Various forms of thin-film optical waveguides are known and commonly include strips of wave-mode sustaining glass surrounded by glass of a lower refractive index. The optical waveguide sustains an optical wave of a particular mode depending upon such physical characteristics as the guide dimensions. The optical waveguides may include various configurations to accomplish circuitry functions such as filters, modulators, mixers and the like.
In one known form of an integrated optical circuit such as described in US. Pat. No. 3,586,872 to Ping K. Tien, harmonics of a light wave are generated. The light wave propagates along an optical waveguide which overlies a so-called non-linear polarization material such as single crystal zinc sulfide (Zn S). A portion .of the optical wave, known as the evanescent segment, travels in the non-linear polarization material and interacts to produce a higher frequency harmonic wave which propagates in the optical waveguide together with the original or fundamental optical wave.
The generation of the harmonic occurs over an extended or physically distributed distance along the waveguide. Since the harmonic is desired for signal processing or the like, care must be exercised to preserve as much of the harmonic as possible. When the fundamental optical wave and the harmonic travel with different propagation constants, phase differences occur along'the interaction region. The difference in phase causes cancellations of the harmonic whose intensity is thus significantly reduced. It is, therefore, desired that the fundamental optical wave and the harmonic optical wave remain in phase with each other throughout the interaction region of the non-linear polarization material.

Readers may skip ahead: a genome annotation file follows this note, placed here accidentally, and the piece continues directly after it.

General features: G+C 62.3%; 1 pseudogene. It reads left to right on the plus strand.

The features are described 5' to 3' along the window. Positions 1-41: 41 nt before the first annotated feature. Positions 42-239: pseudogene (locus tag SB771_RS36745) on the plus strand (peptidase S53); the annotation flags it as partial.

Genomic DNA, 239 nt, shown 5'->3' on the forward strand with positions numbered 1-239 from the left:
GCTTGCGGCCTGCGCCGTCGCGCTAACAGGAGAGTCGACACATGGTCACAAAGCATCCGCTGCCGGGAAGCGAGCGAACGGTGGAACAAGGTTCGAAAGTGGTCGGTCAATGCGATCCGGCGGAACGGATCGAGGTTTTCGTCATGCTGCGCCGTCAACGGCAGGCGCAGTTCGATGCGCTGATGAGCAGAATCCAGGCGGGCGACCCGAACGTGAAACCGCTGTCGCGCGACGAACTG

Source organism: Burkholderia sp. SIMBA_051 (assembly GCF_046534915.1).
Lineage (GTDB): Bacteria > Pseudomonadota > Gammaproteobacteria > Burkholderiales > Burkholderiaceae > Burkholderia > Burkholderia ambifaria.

One condition under which such "phase matching can be obtained with the structure shown in the above identified Tien patent is by propagating the fundamental wave and harmonic wave with modes of difi'erent order and, if necessary, also with different polarizations.
As shown with the curves of FIG. 1, the propagation constants of optical waves vary with the thickness of the optical waveguide and also with different modes.
However, there are discrete waveguide thickness dimensions for which the propagation constant of different modes such as TE curve 10, for the fundamental optical wave and TM curve 12, for the harmonic are the same. With an optical waveguide having a thickness of d, as determined by the intersection 14 of curves l0 and 12, phase matching could be obtained.